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Hot-spots in biological transformation of silica

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Role of silica in biodiversity hot-spot

The Okavango Delta is Africa's largest inland wetland and home to an exceptional biodiversity that is largely a result of its unique island–floodplain pattern. Although silicon (Si) plays a major role in island formation, its biogeochemistry in tropical wetlands remained a mystery until an EU-funded initiative investigated the phenomenon.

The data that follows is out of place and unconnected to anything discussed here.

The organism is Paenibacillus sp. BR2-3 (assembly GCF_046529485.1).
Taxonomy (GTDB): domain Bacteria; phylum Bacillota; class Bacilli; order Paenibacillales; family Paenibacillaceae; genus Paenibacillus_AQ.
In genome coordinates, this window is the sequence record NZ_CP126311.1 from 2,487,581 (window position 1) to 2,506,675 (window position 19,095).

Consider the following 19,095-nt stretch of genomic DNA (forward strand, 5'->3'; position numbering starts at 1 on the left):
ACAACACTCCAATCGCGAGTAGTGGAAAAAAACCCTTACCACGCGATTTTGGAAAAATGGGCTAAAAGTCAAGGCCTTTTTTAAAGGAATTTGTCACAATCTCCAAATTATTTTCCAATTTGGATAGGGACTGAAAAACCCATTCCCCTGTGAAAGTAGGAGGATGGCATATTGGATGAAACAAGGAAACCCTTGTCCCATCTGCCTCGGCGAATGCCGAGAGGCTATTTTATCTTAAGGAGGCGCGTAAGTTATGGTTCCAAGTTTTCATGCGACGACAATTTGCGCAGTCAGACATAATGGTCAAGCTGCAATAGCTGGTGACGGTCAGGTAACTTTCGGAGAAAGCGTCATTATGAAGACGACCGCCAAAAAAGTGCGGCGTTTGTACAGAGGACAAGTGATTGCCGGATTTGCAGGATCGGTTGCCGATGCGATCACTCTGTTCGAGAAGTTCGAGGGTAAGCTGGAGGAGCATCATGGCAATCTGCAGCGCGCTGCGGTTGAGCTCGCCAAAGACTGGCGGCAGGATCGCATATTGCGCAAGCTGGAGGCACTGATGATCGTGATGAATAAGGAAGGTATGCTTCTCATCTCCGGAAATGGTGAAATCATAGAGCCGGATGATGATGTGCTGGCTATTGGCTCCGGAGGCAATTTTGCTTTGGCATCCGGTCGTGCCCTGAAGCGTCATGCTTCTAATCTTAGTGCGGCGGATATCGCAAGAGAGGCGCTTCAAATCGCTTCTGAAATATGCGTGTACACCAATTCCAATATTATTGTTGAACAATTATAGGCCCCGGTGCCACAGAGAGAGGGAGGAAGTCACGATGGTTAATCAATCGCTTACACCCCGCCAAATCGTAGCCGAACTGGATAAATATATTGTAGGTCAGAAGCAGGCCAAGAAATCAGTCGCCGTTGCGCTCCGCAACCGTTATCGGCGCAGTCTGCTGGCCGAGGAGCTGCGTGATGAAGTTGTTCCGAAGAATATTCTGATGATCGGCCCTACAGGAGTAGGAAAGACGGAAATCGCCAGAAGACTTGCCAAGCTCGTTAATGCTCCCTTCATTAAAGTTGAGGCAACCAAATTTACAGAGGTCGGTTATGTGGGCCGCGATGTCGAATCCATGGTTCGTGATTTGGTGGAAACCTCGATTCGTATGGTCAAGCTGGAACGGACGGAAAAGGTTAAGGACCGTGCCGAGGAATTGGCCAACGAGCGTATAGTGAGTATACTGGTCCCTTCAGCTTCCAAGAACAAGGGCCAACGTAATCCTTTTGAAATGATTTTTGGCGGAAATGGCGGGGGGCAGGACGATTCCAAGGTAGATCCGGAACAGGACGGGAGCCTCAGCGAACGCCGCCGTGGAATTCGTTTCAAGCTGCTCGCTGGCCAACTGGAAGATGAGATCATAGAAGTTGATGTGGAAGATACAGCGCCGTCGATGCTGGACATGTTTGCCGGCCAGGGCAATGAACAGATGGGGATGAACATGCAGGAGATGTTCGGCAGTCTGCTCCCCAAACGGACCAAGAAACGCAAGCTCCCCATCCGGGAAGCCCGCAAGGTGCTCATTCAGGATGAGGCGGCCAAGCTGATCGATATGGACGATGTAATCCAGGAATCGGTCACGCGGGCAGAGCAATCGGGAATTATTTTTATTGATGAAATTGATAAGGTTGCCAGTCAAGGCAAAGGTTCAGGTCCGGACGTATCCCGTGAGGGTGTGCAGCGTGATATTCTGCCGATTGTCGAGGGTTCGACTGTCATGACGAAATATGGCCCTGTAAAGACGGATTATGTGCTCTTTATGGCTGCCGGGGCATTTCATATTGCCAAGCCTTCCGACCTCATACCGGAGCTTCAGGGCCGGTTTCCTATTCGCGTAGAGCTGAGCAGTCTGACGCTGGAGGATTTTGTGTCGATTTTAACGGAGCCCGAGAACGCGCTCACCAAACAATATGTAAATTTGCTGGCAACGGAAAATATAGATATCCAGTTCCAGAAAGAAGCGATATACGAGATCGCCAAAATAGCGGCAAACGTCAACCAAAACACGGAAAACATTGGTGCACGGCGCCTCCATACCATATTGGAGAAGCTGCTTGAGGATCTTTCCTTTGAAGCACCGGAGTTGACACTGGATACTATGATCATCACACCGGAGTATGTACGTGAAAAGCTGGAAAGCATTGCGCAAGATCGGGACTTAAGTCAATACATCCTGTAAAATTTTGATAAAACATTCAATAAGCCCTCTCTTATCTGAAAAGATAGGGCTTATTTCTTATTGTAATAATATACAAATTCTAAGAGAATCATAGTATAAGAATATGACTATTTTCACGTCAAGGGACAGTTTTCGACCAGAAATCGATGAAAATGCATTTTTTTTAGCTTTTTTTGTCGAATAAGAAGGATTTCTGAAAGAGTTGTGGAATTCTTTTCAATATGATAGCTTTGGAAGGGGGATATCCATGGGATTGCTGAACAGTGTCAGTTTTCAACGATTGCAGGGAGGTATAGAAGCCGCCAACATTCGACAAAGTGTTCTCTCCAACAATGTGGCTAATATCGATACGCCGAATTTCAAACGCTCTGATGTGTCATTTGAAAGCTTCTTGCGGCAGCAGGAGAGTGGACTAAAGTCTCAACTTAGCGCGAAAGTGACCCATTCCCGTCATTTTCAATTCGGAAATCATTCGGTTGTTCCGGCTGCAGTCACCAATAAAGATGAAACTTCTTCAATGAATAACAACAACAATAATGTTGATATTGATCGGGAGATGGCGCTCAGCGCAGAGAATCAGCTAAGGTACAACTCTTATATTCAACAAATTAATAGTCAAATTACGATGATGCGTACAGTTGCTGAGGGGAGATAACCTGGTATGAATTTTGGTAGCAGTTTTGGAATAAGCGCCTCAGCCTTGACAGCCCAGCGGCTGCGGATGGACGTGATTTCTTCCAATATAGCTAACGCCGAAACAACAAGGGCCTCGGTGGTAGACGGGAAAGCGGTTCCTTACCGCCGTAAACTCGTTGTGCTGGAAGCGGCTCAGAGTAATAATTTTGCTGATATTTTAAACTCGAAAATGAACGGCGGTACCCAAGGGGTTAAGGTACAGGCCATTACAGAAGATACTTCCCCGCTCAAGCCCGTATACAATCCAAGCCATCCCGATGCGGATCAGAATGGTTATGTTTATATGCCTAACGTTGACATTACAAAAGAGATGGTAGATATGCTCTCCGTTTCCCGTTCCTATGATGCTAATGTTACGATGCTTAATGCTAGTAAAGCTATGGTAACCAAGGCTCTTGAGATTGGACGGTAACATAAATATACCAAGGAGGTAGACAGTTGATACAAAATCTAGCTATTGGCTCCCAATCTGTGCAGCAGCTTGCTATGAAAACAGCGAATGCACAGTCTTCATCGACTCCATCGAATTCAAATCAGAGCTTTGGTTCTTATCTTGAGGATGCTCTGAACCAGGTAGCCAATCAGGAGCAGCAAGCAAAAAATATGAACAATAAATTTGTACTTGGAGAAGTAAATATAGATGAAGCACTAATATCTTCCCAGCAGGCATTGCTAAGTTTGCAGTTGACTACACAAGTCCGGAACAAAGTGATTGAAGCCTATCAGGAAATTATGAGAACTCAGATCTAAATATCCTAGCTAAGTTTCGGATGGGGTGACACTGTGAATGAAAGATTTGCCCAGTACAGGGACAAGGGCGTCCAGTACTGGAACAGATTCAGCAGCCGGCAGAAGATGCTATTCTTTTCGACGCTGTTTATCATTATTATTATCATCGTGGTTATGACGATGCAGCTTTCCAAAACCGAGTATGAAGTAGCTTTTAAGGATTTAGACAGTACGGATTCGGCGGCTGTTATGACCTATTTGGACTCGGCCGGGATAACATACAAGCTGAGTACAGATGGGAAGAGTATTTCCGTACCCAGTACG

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Movement of Si from terrestrial habitats to the aquatic environment is biologically controlled. Vegetation takes up dissolved silica from soil and groundwater and stores it in biomass. The EU-funded 'Hot-spots in biological transformation of silica' (HOBITS) project was set up to study biological buffering of the Si cycle. HOBITS partners investigated biological Si cycling in Botswana's Okavango Delta, in southern Africa. A sampling expedition collected soil water, vegetation, soil and sediments, and surface water from three transects along typical island–floodplain gradients. A second expedition conducted a detailed study of biogeochemical processing across the Okavango Delta. An investigation into the impact of aquatic plants on the processing of Si and organic matter was also carried out. The full trans-Okavango transect carried out by the project enabled the detailed analysis of Delta’s water quality for the first time ever. First sampling campaign revealed large amounts of biogenic Si storage in the upper 30 cm of sediments and soil, particularly in grass-dominated sites. This corresponds to about 4 kg of Si per square metre in the biologically active top layers, indicating the wetlands’ capacity to retain biogenic Si. The data showed the importance of the recycling of nutrients in maintaining the Delta's huge biodiversity. The most abundant primary producers – diatoms and grasses, require Si for their production. Findings from the second sampling campaign revealed large variations in concentrations of Si, magnesium (Mg), potassium (K), sodium (Na) and calcium (Ca) unexplained by evaporation alone. Scientists sampled soil cores up to 6 m deep to track the fate of Si and other elements along an island–floodplain gradient. The results revealed that the role of surface biological processing of elements in the formation of the unique island–floodplain structure had been previously underestimated. Work conducted by the HOBITS project showed that vegetation plays a previously unknown role in Si retention in the Okavango Delta. This was a significant finding as retention of Si by vegetation is essential for supporting the basic food web. In addition, the biogeochemical patterns observed by HOBITS provided insight on the impact of hydrological and nutrient management on the Delta's productivity and biodiversity.

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